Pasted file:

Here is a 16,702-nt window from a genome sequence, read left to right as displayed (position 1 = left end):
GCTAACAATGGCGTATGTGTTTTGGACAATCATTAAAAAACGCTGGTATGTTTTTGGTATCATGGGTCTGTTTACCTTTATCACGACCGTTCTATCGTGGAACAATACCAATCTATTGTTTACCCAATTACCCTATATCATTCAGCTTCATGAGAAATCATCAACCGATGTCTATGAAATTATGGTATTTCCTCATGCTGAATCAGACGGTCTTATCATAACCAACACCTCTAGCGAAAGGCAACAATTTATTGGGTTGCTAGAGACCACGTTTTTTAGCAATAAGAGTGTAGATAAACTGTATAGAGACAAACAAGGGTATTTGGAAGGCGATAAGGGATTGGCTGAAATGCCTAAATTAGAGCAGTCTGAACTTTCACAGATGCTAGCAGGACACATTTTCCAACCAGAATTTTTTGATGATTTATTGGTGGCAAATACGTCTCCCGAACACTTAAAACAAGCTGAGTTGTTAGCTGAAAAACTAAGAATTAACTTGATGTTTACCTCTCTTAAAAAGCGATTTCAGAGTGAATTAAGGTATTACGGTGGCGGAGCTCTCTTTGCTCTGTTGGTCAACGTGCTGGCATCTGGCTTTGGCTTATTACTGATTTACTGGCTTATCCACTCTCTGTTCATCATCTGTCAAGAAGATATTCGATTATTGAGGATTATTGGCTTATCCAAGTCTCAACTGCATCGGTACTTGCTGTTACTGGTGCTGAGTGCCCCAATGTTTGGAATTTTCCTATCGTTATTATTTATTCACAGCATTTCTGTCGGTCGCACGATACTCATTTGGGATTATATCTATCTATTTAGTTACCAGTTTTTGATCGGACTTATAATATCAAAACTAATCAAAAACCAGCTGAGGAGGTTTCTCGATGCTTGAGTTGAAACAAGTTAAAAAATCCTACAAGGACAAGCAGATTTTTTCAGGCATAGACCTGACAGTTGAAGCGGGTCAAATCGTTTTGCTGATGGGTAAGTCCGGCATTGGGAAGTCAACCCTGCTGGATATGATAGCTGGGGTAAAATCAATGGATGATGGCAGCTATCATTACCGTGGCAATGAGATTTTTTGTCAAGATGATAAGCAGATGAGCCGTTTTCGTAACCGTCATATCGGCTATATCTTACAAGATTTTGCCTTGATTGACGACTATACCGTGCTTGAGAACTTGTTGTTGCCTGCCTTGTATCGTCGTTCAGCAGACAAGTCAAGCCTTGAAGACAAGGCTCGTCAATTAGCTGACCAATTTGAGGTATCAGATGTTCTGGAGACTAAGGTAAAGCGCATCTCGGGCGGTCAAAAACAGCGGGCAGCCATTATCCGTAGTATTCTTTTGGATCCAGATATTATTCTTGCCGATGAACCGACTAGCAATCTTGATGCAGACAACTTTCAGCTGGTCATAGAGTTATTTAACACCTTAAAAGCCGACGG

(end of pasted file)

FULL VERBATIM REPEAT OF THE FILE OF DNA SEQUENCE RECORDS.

Here is a 16,702-nt window from a genome sequence, read left to right as displayed (position 1 = left end):
GCTAACAATGGCGTATGTGTTTTGGACAATCATTAAAAAACGCTGGTATGTTTTTGGTATCATGGGTCTGTTTACCTTTATCACGACCGTTCTATCGTGGAACAATACCAATCTATTGTTTACCCAATTACCCTATATCATTCAGCTTCATGAGAAATCATCAACCGATGTCTATGAAATTATGGTATTTCCTCATGCTGAATCAGACGGTCTTATCATAACCAACACCTCTAGCGAAAGGCAACAATTTATTGGGTTGCTAGAGACCACGTTTTTTAGCAATAAGAGTGTAGATAAACTGTATAGAGACAAACAAGGGTATTTGGAAGGCGATAAGGGATTGGCTGAAATGCCTAAATTAGAGCAGTCTGAACTTTCACAGATGCTAGCAGGACACATTTTCCAACCAGAATTTTTTGATGATTTATTGGTGGCAAATACGTCTCCCGAACACTTAAAACAAGCTGAGTTGTTAGCTGAAAAACTAAGAATTAACTTGATGTTTACCTCTCTTAAAAAGCGATTTCAGAGTGAATTAAGGTATTACGGTGGCGGAGCTCTCTTTGCTCTGTTGGTCAACGTGCTGGCATCTGGCTTTGGCTTATTACTGATTTACTGGCTTATCCACTCTCTGTTCATCATCTGTCAAGAAGATATTCGATTATTGAGGATTATTGGCTTATCCAAGTCTCAACTGCATCGGTACTTGCTGTTACTGGTGCTGAGTGCCCCAATGTTTGGAATTTTCCTATCGTTATTATTTATTCACAGCATTTCTGTCGGTCGCACGATACTCATTTGGGATTATATCTATCTATTTAGTTACCAGTTTTTGATCGGACTTATAATATCAAAACTAATCAAAAACCAGCTGAGGAGGTTTCTCGATGCTTGAGTTGAAACAAGTTAAAAAATCCTACAAGGACAAGCAGATTTTTTCAGGCATAGACCTGACAGTTGAAGCGGGTCAAATCGTTTTGCTGATGGGTAAGTCCGGCATTGGGAAGTCAACCCTGCTGGATATGATAGCTGGGGTAAAATCAATGGATGATGGCAGCTATCATTACCGTGGCAATGAGATTTTTTGTCAAGATGATAAGCAGATGAGCCGTTTTCGTAACCGTCATATCGGCTATATCTTACAAGATTTTGCCTTGATTGACGACTATACCGTGCTTGAGAACTTGTTGTTGCCTGCCTTGTATCGTCGTTCAGCAGACAAGTCAAGCCTTGAAGACAAGGCTCGTCAATTAGCTGACCAATTTGAGGTATCAGATGTTCTGGAGACTAAGGTAAAGCGCATCTCGGGCGGTCAAAAACAGCGGGCAGCCATTATCCGTAGTATTCTTTTGGATCCAGATATTATTCTTGCCGATGAACCGACTAGCAATCTTGATGCAGACAACTTTCAGCTGGTCATAGAGTTATTTAACACCTTAAAAGCCGACGG